and Huguenot Street. “The sewage flow from Main Street actually goes against the sewer flow from Water Street,” said Dungan. “But instead of Main Street and Water Street merging together and going into the Huguenot Street line, it creates a backup.” The sewage issues the town has were first discovered in 2002 by the Hudson Riverkeeper, Dungan said. “[The Hudson Riverkeeper] became aware that the Village of New Paltz was experiencing sewer overflows during heavy rain incidents, which means that raw sewage . . . would flow down the street, and into the storm water system into the river,” said Dungan. Because of this, the DEC issued a “consent order” to put pressure on the village to fix the problems, he said. The village has to report to the DEC annually to show what has been done in a given year to avert this from happening. The consent order, however, worked in the village’s favor, according to the mayor. “It’s beneficial to us . . . because when we go to apply for grant money, the fact that we are under a consent order is . . . a qualification that makes us more eligible for money to support the work,” he said. The DEC has instructed the Village of New Paltz to look after “I&I,” or inflow and infiltration, which Dungan ex-

Thursday, October 21, 2010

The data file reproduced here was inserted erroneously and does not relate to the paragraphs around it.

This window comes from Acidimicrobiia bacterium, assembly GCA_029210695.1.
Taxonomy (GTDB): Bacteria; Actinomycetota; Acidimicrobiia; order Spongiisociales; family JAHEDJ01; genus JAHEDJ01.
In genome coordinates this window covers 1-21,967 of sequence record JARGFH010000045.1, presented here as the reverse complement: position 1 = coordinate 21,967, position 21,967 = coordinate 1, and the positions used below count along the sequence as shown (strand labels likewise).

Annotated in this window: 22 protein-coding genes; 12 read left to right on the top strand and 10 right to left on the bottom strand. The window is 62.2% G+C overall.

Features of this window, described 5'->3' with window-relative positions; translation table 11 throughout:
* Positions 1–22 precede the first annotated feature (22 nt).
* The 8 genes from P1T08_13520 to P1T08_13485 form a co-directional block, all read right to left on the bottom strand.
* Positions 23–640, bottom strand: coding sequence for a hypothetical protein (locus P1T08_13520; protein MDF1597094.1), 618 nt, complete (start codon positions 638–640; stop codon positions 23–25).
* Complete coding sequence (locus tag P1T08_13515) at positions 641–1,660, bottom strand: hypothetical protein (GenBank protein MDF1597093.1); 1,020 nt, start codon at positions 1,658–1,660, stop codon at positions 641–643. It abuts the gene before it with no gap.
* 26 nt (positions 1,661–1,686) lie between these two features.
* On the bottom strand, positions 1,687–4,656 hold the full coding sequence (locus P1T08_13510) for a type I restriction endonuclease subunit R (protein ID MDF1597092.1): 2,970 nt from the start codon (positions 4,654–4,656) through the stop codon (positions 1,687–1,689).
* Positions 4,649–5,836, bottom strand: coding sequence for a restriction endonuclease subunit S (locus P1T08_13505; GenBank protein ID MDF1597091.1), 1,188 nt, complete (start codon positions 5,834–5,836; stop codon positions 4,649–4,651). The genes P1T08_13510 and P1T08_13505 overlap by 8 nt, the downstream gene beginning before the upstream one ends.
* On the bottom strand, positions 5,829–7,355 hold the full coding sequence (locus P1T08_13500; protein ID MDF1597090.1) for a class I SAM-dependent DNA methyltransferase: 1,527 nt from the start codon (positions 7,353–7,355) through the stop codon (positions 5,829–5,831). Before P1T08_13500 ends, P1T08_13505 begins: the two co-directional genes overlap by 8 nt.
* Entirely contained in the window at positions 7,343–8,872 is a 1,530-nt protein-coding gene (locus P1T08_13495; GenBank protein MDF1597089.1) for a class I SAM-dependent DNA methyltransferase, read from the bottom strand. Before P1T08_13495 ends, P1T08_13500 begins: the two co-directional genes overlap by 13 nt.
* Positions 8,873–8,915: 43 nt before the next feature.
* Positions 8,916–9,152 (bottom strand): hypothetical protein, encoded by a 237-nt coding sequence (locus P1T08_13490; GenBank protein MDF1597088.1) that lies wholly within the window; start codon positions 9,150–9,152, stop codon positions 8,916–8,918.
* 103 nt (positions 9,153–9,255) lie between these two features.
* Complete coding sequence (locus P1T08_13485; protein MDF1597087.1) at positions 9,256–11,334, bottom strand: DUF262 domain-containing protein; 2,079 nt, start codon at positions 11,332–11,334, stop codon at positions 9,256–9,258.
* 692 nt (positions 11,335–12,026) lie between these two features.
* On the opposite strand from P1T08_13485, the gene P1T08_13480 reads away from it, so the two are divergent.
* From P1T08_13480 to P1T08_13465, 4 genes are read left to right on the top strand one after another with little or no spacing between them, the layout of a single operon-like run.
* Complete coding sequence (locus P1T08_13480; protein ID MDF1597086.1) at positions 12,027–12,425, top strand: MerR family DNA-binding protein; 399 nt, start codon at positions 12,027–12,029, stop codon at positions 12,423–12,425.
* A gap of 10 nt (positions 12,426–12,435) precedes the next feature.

plained as a way of measuring “the extent to which rain water is getting into your sanitary sewer.” One method the village plans to use to assess the sewer line is to run a camera through it. “Then you go to the DVD and see what kind of condition things are in,” Dungan said. “We’re looking at connections, we’re looking for cracks. If you have a crack in the line, you’ll see water leaking into the sewer line.” Terwilliger said that sewage issues such as these are not out of the ordinary for a municipality. “Due to the age and the time frame when it was put in, our system is very undersized and we haven’t kept up with development or replacement for future expansion, which has obviously happened over the years,” he said. “I mean, it was just the technology they used back then. There have been upgrades in technology since this was first installed.” According to Dungan, the grant money from the state will “deal with the primary portions of our sanitary sewer collection system.” He said the village has applied for additional grants that will help fund more projects within the collection system. “We obviously have to apply for more grant money and so forth,” said Terwilliger. “Five-hundred thousand dollars doesn’t get you very far.”

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The New Paltz Oracle